Ozgen et al. (1) suggested that the publishing rate of dissertations completed at university hospitals was 5 times higher as compared to the ones carried out at state hospitals. Therefore, this study analyzing only the dissertations completed at university hospitals revealed a higher publishing rate than other series. Other factors which may have increased the publishing rate may include the fact that becoming an academic faculty member is a more preferred profession today in our country as compared to the past. Therefore, one may prefer having published papers, which is a significant contributing factor in the academic field. Sayek et al. (11) reported that while those who wanted to have an academic career had their dissertations published at a rate of 82.4% in contrast to the 57.1% rate among those without such academic expectations. The widespread use of internet has facilitated the access to reference articles, and enhanced both the submission of manuscripts to journals and the procedures within the publication phase. Subsequently, internet has paved the way for publishing and encouraged the authors. Additionally, English has become a more commonly used language making it easier to translate dissertations into foreign languages. Thus, it has become easier for authors to prepare manuscripts for international journals. The obligation to publish in foreign languages for international medical journals may have been a cause of the low publishing rate in the past (1). Universities have also improved technically and are focusing more on the importance of research studies, which may have encouraged original studies in medical disciplines.
According to study types, half of the dissertations were animal studies. There may be different reasons for preferring animal studies for dissertation planning. As animal studies are more likely to provide original data, they might have a higher potential for publication. In this study, we also observed that animal studies had a higher publishing rate as compared to clinical studies, nevertheless, the difference was not significant. Animal studies do not require as much effort as clinical studies and they can be completed within relatively shorter time periods. The need to include a significant number of subjects, long follow-up, and possible data loss due to losing the patient during follow-up make clinical studies more difficult than animal studies. Although a prospective randomized study is the most valuable study type for medical disciplines, it is not always preferred as it requires both long time and hard work.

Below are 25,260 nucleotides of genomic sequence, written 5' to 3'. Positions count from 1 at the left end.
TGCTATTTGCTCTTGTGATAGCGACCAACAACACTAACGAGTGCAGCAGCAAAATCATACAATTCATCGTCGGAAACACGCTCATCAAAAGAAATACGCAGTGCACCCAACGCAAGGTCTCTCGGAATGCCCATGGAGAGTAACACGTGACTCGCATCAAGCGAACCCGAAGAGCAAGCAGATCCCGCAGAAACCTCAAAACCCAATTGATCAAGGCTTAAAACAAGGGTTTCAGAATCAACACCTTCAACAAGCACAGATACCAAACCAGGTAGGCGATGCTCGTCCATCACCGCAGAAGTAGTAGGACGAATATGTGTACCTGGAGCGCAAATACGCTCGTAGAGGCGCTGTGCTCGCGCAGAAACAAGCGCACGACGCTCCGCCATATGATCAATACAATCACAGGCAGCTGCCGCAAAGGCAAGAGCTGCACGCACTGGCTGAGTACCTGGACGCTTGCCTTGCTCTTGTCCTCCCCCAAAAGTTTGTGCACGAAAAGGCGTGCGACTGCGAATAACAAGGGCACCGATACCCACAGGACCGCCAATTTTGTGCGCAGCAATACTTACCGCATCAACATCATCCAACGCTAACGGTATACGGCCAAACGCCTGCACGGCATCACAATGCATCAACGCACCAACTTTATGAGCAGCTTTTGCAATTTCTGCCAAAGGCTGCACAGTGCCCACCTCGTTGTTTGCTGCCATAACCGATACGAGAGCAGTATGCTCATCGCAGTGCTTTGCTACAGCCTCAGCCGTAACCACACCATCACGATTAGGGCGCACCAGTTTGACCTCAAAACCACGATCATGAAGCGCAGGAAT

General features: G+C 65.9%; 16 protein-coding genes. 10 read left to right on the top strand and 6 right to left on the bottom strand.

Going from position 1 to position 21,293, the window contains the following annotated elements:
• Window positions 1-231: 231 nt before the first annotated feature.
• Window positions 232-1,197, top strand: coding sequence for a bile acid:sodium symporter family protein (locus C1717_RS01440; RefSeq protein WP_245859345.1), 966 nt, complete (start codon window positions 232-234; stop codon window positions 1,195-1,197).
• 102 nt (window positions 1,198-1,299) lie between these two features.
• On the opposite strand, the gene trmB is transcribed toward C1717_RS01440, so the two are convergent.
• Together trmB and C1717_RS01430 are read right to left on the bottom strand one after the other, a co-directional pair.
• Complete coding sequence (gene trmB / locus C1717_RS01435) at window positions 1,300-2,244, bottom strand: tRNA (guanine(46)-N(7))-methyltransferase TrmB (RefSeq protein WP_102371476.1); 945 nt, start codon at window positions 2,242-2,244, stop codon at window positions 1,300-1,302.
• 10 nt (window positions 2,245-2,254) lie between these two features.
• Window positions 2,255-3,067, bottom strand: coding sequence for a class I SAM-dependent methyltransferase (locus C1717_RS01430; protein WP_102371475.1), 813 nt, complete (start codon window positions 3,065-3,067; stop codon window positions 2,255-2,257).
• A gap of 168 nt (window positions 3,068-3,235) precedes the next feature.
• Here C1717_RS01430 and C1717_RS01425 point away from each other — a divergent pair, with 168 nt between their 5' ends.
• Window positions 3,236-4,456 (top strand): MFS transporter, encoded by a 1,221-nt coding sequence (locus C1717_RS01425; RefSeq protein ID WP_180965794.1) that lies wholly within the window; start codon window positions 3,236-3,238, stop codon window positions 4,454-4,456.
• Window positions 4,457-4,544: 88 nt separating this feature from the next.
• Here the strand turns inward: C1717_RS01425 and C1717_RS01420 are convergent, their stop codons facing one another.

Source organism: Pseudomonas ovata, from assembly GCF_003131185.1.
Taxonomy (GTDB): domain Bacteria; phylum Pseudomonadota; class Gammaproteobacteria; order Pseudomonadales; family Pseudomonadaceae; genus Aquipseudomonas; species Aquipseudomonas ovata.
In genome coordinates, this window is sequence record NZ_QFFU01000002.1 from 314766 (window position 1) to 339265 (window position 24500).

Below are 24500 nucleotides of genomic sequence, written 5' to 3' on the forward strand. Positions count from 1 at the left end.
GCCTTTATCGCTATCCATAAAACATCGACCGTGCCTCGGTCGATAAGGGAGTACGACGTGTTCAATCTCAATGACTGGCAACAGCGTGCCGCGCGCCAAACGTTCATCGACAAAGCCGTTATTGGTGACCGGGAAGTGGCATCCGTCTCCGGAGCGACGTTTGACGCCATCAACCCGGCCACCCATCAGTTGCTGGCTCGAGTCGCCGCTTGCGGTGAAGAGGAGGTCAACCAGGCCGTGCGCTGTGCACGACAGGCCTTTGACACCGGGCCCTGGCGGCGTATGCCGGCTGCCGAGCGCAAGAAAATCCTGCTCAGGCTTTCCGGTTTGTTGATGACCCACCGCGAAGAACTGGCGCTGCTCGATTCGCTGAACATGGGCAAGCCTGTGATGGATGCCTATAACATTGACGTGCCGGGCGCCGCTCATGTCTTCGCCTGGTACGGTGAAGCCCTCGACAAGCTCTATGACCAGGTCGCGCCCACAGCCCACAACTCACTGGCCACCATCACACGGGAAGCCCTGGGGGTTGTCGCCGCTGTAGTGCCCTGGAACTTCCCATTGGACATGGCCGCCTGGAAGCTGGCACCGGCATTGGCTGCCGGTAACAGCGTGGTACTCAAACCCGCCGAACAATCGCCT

The present study also analyzed authorship. When SCIE journals were taken into consideration, 68% of the dissertations were published by the main author. This rate was 88% for Turkish non-SCIE journals. Similar to our study, Sipahi et al. (2) observed that the dissertation writer was the first author in 70% of international journals. This issue is ethically controversial since the individual who conducts the study should be credited as the first author.
The main limitation of the present study is that we may have overlooked some published dissertations due to different reasons, especially surname changes for female authors, although four different sources were checked to see whether the dissertations were published or not.
In this study, different from other studies on the subject, we have also investigated the citation rate of articles. Although citation of an article is not the only determinant for its quality, it is an important indicator. This is the first study attempting to get an idea on the quality of dissertations by evaluating the number of relevant citations. According to our results, published manuscripts have been cited 1.1 times per year. While 15 articles have never been cited, only 23 articles have been referred to more than once a year. These results generate a negative opinion about the quality of dissertations carried out in our country.


Although the publishing rate of dissertations in our country was higher in our study as compared to previous results, it was determined that 70% of Turkish-origin dissertations have not been published in either national or international journals. The citation rate was also detected to be low in our results. Consequently, a dissertation should be considered as a scientific research study and should be planned and approached as such. The publishing rates of dissertations should be increased, and authors should be led and encouraged to publish their dissertations.

Ethics Committee Approval

Authors declared that the research was conducted according to the principles of the World Medical Association Declaration of Helsinki “Ethical Principles for Medical Research Involving Human Subjects”, (amended in October 2013).

Peer Review

Externally peer-reviewed.

Author Contributions

Concept - B.M.; Design - B.M.; Supervision - B.M., M.T.O.; Resources - B.M., T.B., T.Ç., U.D., A.A., U.R.G.; Materials - B.M., T.B., T.Ç., U.D., A.A., U.R.G.; Data Collection and/or Processing - B.M.; Analysis and/or Interpretation - B.M., M.T.O.; Literature Search - B.M.; Writing Manuscript - B.M.; Critical Review - B.M., T.B., T.Ç., U.D., A.A., U.R.G., M.T.O.

Conflict of Interest

No conflict of interest was declared by the authors.

Financial Disclosure

The authors declared that this study has received no financial support.